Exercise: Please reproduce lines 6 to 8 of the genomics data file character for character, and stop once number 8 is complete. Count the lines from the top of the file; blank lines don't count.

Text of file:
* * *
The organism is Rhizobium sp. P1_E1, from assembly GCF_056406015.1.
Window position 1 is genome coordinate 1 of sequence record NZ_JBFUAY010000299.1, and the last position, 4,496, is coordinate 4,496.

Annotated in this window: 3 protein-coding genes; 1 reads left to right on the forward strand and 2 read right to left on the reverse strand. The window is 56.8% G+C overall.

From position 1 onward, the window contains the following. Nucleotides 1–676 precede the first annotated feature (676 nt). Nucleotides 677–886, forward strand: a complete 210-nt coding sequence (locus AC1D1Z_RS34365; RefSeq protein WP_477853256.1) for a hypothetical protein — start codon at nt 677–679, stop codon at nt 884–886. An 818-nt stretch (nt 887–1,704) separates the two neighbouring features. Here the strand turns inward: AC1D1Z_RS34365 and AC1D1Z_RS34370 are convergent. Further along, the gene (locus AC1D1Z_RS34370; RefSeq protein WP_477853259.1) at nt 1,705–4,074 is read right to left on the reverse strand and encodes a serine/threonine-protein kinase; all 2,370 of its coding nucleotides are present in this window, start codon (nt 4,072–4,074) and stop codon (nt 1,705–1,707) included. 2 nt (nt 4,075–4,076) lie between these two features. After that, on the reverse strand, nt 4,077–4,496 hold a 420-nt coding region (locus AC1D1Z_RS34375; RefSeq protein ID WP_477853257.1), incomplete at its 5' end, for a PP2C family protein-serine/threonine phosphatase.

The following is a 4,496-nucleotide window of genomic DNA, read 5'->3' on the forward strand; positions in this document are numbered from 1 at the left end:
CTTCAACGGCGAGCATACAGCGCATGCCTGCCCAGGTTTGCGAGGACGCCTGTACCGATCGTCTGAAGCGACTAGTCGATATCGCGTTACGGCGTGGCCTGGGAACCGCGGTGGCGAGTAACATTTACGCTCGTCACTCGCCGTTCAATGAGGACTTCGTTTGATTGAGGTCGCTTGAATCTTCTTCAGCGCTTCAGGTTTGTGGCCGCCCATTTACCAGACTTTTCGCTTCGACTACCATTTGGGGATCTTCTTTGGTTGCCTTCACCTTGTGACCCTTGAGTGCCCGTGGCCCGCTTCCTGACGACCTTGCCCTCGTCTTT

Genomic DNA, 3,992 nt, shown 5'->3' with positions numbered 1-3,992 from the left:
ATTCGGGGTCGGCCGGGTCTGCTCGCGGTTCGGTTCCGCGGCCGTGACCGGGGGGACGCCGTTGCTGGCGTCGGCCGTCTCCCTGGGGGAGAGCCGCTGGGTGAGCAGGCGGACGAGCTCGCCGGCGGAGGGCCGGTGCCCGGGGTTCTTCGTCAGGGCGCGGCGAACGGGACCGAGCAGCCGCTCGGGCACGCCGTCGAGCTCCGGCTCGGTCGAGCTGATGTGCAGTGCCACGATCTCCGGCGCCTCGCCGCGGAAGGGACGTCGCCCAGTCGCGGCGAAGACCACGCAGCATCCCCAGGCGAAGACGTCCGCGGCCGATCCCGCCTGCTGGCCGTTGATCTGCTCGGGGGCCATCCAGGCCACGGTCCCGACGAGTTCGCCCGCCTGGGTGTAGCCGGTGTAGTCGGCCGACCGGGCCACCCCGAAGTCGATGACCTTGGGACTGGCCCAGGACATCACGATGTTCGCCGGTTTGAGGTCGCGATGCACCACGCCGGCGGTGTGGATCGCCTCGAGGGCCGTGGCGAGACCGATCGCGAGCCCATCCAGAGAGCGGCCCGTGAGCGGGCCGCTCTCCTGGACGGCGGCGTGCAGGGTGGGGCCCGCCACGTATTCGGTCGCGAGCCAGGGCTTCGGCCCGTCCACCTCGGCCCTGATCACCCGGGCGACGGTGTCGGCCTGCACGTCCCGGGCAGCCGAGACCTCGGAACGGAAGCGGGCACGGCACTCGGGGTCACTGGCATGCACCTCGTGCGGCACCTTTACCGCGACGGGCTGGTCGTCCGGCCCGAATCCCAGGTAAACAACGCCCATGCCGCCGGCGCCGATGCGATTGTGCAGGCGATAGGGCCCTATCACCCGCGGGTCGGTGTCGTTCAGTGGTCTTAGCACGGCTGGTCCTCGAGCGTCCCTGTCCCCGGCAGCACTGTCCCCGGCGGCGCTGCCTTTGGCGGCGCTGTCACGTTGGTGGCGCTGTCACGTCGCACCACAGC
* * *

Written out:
CTTCAACGGCGAGCATACAGCGCATGCCTGCCCAGGTTTGCGAGGACGCCTGTACCGATCGTCTGAAGCGACTAGTCGATATCGCGTTACGGCGTGGCCTGGGAACCGCGGTGGCGAGTAACATTTACGCTCGTCACTCGCCGTTCAATGAGGACTTCGTTTGATTGAGGTCGCTTGAATCTTCTTCAGCGCTTCAGGTTTGTGGCCGCCCATTTACCAGACTTTTCGCTTCGACTACCATTTGGGGATCTTCTTTGGTTGCCTTCACCTTGTGACCCTTGAGTGCCCGTGGCCCGCTTCCTGACGACCTTGCCCTCGTCTTT

Genomic DNA, 3,992 nt, shown 5'->3' with positions numbered 1-3,992 from the left:
ATTCGGGGTCGGCCGGGTCTGCTCGCGGTTCGGTTCCGCGGCCGTGACCGGGGGGACGCCGTTGCTGGCGTCGGCCGTCTCCCTGGGGGAGAGCCGCTGGGTGAGCAGGCGGACGAGCTCGCCGGCGGAGGGCCGGTGCCCGGGGTTCTTCGTCAGGGCGCGGCGAACGGGACCGAGCAGCCGCTCGGGCACGCCGTCGAGCTCCGGCTCGGTCGAGCTGATGTGCAGTGCCACGATCTCCGGCGCCTCGCCGCGGAAGGGACGTCGCCCAGTCGCGGCGAAGACCACGCAGCATCCCCAGGCGAAGACGTCCGCGGCCGATCCCGCCTGCTGGCCGTTGATCTGCTCGGGGGCCATCCAGGCCACGGTCCCGACGAGTTCGCCCGCCTGGGTGTAGCCGGTGTAGTCGGCCGACCGGGCCACCCCGAAGTCGATGACCTTGGGACTGGCCCAGGACATCACGATGTTCGCCGGTTTGAGGTCGCGATGCACCACGCCGGCGGTGTGGATCGCCTCGAGGGCCGTGGCGAGACCGATCGCGAGCCCATCCAGAGAGCGGCCCGTGAGCGGGCCGCTCTCCTGGACGGCGGCGTGCAGGGTGGGGCCCGCCACGTATTCGGTCGCGAGCCAGGGCTTCGGCCCGTCCACCTCGGCCCTGATCACCCGGGCGACGGTGTCGGCCTGCACGTCCCGGGCAGCCGAGACCTCGGAACGGAAGCGGGCACGGCACTCGGGGTCACTGGCATGCACCTCGTGCGGCACCTTTACCGCGACGGGCTGGTCGTCCGGCCCGAATCCCAGGTAAACAACGCCCATGCCGCCGGCGCCGATGCGATTGTGCAGGCGATAGGGCCCTATCACCCGCGGGTCGGTGTCGTTCAGTGGTCTTAGCACGGCTGGTCCTCGAGCGTCCCTGTCCCCGGCAGCACTGTCCCCGGCGGCGCTGCCTTTGGCGGCGCTGTCACGTTGGTGGCGCTGTCACGTCGCACCACAGC